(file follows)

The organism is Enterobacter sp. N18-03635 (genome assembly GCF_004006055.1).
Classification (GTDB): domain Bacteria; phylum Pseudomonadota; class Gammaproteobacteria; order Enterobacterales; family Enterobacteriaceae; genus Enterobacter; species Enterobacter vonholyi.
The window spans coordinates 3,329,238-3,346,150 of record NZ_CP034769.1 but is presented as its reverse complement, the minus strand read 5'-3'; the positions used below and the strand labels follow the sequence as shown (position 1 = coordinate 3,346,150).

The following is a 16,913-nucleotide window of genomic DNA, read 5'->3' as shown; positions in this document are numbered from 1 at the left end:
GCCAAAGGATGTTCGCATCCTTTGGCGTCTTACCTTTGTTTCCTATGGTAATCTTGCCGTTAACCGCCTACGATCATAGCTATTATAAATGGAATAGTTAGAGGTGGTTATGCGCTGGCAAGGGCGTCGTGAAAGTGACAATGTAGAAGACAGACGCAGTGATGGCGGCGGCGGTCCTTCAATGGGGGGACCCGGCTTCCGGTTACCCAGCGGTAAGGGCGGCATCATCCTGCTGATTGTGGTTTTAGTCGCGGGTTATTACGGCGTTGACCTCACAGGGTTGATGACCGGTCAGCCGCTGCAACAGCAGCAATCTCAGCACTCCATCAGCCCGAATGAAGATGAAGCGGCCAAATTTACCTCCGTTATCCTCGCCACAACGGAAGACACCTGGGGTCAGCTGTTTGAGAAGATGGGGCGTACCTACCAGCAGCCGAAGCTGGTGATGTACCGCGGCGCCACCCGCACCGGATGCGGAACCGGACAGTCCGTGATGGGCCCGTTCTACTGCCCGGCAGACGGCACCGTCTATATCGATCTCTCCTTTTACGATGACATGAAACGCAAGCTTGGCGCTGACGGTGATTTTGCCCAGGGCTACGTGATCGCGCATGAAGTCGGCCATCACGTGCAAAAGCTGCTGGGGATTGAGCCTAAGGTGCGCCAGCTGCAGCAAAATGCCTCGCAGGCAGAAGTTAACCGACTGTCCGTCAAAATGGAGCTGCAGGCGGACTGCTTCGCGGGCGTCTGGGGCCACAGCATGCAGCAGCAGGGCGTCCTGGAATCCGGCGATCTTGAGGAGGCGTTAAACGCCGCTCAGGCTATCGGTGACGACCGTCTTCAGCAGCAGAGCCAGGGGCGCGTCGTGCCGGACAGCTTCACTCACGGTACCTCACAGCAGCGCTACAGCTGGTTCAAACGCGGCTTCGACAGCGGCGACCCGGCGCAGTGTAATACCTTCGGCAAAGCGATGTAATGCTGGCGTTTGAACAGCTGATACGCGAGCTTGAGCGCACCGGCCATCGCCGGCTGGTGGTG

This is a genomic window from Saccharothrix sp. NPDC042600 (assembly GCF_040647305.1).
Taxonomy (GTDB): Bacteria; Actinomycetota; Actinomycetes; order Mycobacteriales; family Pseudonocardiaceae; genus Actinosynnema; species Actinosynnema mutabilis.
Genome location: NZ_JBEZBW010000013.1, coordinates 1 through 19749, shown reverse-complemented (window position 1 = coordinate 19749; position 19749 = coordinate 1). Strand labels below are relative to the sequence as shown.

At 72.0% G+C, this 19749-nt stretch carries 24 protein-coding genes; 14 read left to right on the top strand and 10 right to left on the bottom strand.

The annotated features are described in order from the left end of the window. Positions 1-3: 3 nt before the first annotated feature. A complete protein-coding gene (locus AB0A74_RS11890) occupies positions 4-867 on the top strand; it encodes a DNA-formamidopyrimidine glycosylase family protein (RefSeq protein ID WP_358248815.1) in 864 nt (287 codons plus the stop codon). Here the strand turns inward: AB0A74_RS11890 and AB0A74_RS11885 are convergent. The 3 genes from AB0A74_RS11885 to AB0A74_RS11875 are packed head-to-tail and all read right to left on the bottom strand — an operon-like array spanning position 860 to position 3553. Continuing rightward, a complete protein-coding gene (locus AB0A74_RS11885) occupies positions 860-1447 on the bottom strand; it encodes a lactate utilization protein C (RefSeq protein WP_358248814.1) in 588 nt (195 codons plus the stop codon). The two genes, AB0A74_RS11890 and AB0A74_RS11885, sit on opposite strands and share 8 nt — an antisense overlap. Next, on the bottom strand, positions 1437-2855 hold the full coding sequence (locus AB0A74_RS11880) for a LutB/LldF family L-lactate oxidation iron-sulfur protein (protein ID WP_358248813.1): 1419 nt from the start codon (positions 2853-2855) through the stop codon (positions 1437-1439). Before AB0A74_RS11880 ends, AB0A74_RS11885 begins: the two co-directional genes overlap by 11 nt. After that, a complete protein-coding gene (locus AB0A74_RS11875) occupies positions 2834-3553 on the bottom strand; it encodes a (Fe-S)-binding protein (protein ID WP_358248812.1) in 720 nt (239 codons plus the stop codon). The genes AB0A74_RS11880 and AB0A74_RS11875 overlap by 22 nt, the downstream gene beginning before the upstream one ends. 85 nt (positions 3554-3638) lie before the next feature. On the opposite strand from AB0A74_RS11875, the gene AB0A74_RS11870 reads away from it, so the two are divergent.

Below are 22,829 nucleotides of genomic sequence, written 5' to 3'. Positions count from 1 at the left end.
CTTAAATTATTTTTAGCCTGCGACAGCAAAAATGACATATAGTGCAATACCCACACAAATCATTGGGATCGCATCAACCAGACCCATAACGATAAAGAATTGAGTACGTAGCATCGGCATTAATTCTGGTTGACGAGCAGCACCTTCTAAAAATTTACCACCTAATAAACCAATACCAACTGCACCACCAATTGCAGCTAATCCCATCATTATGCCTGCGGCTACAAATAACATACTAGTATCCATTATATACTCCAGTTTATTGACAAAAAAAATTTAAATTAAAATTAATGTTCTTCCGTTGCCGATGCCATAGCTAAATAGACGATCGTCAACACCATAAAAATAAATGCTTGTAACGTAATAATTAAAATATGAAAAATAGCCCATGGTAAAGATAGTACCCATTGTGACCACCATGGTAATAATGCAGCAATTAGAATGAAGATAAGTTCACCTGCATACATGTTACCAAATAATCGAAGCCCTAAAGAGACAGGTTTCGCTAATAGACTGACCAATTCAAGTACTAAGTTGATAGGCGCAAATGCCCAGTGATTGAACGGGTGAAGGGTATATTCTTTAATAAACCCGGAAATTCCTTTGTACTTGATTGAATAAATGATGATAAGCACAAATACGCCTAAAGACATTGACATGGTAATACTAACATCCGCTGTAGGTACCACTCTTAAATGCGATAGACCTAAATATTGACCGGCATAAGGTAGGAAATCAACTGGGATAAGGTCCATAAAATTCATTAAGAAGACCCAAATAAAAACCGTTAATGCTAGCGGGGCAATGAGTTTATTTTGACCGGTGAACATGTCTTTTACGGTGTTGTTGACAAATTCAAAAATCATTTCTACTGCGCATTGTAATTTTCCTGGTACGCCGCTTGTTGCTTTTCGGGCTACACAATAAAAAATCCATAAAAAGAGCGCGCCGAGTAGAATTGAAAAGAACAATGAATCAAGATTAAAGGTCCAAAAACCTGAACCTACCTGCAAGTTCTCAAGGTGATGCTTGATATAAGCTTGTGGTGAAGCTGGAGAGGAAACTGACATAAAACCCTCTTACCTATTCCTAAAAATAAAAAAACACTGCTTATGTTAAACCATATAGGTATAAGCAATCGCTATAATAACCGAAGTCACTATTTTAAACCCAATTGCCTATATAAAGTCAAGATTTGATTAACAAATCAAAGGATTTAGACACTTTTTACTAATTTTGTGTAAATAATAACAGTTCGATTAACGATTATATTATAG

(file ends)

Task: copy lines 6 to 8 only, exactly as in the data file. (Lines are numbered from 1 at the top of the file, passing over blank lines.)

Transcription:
This is a genomic window from Saccharothrix sp. NPDC042600 (assembly GCF_040647305.1).
Taxonomy (GTDB): Bacteria; Actinomycetota; Actinomycetes; order Mycobacteriales; family Pseudonocardiaceae; genus Actinosynnema; species Actinosynnema mutabilis.
Genome location: NZ_JBEZBW010000013.1, coordinates 1 through 19749, shown reverse-complemented (window position 1 = coordinate 19749; position 19749 = coordinate 1). Strand labels below are relative to the sequence as shown.